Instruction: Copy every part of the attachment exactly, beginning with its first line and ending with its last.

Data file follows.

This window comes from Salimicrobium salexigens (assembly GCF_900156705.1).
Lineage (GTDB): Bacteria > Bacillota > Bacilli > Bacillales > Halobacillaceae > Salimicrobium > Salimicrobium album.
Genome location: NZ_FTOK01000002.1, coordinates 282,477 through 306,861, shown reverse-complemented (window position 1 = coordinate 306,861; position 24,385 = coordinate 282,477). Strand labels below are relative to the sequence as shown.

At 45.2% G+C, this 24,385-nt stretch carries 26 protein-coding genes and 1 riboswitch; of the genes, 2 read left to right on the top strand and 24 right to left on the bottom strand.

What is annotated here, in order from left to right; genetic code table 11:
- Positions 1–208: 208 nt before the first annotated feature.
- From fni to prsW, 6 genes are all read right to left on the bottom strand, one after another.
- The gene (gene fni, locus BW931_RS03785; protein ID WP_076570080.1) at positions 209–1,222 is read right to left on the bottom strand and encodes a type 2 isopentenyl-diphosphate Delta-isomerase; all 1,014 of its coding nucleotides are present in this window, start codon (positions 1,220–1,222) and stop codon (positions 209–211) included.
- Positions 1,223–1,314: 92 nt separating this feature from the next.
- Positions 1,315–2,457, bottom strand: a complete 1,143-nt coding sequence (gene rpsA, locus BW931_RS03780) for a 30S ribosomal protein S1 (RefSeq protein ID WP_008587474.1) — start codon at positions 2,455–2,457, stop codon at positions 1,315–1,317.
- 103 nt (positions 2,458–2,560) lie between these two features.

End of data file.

This window comes from Salimicrobium salexigens (assembly GCF_900156705.1).
Lineage (GTDB): Bacteria > Bacillota > Bacilli > Bacillales > Halobacillaceae > Salimicrobium > Salimicrobium album.
Genome location: NZ_FTOK01000002.1, coordinates 282,477 through 306,861, shown reverse-complemented (window position 1 = coordinate 306,861; position 24,385 = coordinate 282,477). Strand labels below are relative to the sequence as shown.

At 45.2% G+C, this 24,385-nt stretch carries 26 protein-coding genes and 1 riboswitch; of the genes, 2 read left to right on the top strand and 24 right to left on the bottom strand.

What is annotated here, in order from left to right; genetic code table 11:
- Positions 1–208: 208 nt before the first annotated feature.
- From fni to prsW, 6 genes are all read right to left on the bottom strand, one after another.
- The gene (gene fni, locus BW931_RS03785; protein ID WP_076570080.1) at positions 209–1,222 is read right to left on the bottom strand and encodes a type 2 isopentenyl-diphosphate Delta-isomerase; all 1,014 of its coding nucleotides are present in this window, start codon (positions 1,220–1,222) and stop codon (positions 209–211) included.
- Positions 1,223–1,314: 92 nt separating this feature from the next.
- Positions 1,315–2,457, bottom strand: a complete 1,143-nt coding sequence (gene rpsA, locus BW931_RS03780) for a 30S ribosomal protein S1 (RefSeq protein ID WP_008587474.1) — start codon at positions 2,455–2,457, stop codon at positions 1,315–1,317.
- 103 nt (positions 2,458–2,560) lie between these two features.